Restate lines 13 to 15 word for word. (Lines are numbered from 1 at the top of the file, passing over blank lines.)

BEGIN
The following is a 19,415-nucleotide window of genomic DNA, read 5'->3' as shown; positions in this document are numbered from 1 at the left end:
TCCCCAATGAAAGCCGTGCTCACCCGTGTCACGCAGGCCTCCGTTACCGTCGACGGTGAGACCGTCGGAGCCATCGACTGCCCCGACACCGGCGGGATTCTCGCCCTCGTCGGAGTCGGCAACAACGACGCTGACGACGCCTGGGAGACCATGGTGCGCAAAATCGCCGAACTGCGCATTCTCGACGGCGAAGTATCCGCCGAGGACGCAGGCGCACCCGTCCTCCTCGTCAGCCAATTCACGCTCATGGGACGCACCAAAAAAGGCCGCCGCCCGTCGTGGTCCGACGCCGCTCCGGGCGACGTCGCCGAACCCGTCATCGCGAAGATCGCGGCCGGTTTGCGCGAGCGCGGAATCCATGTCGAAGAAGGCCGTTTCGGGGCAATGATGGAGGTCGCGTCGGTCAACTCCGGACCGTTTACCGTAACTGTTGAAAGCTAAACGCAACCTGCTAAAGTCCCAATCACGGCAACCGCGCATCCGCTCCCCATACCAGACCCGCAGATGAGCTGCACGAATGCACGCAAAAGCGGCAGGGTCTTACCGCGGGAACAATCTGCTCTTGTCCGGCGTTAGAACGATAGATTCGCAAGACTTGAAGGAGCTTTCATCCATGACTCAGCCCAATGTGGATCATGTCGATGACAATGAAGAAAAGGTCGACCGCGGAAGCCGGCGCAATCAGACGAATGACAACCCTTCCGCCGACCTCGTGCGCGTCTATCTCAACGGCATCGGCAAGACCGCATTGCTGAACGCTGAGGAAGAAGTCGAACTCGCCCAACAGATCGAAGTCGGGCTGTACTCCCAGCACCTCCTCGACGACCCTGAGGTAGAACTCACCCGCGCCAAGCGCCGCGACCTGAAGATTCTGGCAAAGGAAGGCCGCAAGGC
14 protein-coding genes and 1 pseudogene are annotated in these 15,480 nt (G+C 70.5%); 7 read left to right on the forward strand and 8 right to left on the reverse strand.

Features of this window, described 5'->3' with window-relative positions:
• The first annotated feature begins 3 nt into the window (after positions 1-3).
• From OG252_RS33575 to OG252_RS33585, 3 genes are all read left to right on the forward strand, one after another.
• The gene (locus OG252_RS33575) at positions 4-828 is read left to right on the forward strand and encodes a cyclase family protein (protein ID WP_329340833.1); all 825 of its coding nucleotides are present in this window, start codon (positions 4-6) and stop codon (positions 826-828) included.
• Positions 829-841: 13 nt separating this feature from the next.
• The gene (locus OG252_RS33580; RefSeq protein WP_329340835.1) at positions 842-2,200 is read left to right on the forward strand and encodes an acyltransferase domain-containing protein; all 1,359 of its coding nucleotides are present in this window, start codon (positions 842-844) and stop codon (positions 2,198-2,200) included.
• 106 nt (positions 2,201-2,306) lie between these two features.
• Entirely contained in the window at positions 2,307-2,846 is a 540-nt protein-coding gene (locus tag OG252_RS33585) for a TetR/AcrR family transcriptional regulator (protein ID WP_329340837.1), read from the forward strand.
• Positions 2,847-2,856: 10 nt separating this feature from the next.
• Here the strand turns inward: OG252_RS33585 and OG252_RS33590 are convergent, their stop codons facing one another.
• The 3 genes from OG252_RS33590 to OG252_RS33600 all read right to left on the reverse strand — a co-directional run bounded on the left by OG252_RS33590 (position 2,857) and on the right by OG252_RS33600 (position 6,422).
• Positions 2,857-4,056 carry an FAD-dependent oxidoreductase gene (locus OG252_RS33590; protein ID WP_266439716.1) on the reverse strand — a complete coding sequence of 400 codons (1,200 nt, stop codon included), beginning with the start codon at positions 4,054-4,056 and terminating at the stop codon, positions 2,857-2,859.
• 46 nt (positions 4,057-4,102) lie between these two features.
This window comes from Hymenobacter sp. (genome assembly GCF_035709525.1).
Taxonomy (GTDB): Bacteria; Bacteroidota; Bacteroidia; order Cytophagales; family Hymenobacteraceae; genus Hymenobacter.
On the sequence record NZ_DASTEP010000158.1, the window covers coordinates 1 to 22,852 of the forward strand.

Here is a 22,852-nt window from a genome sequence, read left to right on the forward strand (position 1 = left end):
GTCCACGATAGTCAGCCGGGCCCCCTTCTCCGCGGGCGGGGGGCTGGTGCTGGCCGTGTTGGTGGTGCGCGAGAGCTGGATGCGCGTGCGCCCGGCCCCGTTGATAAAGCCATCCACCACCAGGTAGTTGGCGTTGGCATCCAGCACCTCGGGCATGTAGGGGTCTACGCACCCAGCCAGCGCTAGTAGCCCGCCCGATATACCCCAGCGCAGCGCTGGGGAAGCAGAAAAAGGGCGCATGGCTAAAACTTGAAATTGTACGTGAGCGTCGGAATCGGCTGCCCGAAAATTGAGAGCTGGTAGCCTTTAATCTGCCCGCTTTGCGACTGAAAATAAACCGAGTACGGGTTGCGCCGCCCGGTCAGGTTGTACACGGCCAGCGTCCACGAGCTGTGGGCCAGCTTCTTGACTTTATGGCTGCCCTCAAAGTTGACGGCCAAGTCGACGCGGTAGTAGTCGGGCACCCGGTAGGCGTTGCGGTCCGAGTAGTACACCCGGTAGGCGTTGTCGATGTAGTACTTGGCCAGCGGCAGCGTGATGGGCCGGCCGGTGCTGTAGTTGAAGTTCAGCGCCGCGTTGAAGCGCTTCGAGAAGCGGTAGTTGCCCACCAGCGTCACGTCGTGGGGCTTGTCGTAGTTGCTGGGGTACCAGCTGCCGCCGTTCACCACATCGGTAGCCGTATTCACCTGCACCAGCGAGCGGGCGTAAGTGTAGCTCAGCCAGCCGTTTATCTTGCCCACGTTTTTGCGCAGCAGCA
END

• Here the strand turns inward: OG252_RS33585 and OG252_RS33590 are convergent, their stop codons facing one another.
• The 3 genes from OG252_RS33590 to OG252_RS33600 all read right to left on the reverse strand — a co-directional run bounded on the left by OG252_RS33590 (position 2,857) and on the right by OG252_RS33600 (position 6,422).
• Positions 2,857-4,056 carry an FAD-dependent oxidoreductase gene (locus OG252_RS33590; protein ID WP_266439716.1) on the reverse strand — a complete coding sequence of 400 codons (1,200 nt, stop codon included), beginning with the start codon at positions 4,054-4,056 and terminating at the stop codon, positions 2,857-2,859.